According to the Department of Energy, a large portion of your home energy consumption is space heating — typically about 42%. Cooling, however, only uses around 6%. More energy-efficient log homes are built as weather-tight shells before the interior’s completion. If you’re currently building your log cabin, the ideal time to perform a blower door test is just before the interior work begins. The best way of avoiding leaks is to prevent them in the first place by appropriately building and maintaining the log walls. You should periodically check your sealants and make sure that they’re holding up well. The most common leakage locations are around window frames and door frames. Attics are also common.
According to the Environmental Protection Agency, a forced-air HVAC system can lose as much as one-fifth of the air through leaks in the ducts. Current energy codes and energy efficiency programs concentrate on distribution losses.
Fortunately, testing the efficiency of your HVAC system is simple. After turning on the heat, check the furthest air register from the HVAC unit. If you don’t feel any of the forced air in that air register, you probably have a duct leak. Sealing and insulating these lines should solve the problem.
Since heat rises, your roof may be the most critical area for insulation upgrades. Check your roof build and amount of insulation in that area. Also, check floors that are above open spaces (e.g., a porch). You need enough insulation under these floors to prevent cold spots. Have someone inspect various areas to determine if your cabin is insulated adequately.
Older windows are the leading cause of energy loss in many homes. Replacing drafty windows with new ENERGY STAR-rated ones can be well worth the investment, lowering energy bills up to 15%. Each window unit displays the U-factor (a window assembly’s heat loss rate; a lower number means better performance). A U-factor of 0.30 or lower is great, but units as low as 0.15 are available. The U-factor will give you a good idea of your windows’ energy efficiency. Double or triple-pane units will offer the maximum efficiency, along with argon-gas filled units and units with low-E coatings. Window technology has advanced significantly in the last 10 years. If you currently have older windows in your cabin, you’ll probably notice a big difference soon after installing new ones.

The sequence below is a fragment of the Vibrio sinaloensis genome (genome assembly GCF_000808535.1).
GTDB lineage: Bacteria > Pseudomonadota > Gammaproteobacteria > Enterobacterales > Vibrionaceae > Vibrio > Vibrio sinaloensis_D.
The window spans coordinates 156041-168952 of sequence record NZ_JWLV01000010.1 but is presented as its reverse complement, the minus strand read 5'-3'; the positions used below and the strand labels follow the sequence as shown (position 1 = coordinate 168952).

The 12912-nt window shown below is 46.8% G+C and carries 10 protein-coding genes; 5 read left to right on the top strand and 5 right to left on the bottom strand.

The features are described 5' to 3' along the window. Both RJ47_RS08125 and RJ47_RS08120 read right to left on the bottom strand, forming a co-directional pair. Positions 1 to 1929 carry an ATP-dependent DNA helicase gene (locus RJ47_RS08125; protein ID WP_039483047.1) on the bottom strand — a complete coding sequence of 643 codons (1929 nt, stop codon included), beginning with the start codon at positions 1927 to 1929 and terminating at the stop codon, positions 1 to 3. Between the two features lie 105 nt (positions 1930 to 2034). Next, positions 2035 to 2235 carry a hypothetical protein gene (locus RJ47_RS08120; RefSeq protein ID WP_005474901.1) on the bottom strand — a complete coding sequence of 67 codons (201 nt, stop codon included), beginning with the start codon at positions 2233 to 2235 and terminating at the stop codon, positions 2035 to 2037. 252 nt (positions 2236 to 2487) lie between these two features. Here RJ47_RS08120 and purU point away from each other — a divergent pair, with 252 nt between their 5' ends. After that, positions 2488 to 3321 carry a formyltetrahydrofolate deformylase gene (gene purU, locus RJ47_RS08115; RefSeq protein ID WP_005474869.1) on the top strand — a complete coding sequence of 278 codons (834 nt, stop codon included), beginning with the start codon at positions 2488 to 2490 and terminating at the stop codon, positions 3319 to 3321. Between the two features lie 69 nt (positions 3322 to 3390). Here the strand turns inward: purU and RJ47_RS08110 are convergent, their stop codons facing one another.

Instead of a full window replacement, you may want to opt for more affordable storm windows. They may offer a better return on investment in the long run. The extra layer of glass insulates and provides additional protection against air and water seepage.
Solid exterior doors are more energy-efficient than hollow doors. ENERGY STAR-certified metal or fiberglass insulated doors are also available for less than the cost of a wood door.
Investing time and money in some of these retrofits now will pay immediate dividends. Where you’ll really notice savings is over the long run.
Mikkie is a freelance writer from Chicago. She is a mother of two who loves sharing her ideas on natural health cures and news, budgeting hacks, and favorite DIY projects. When she’s not writing, she’s chasing her little ones around or can be found rock climbing at her local climbing gym.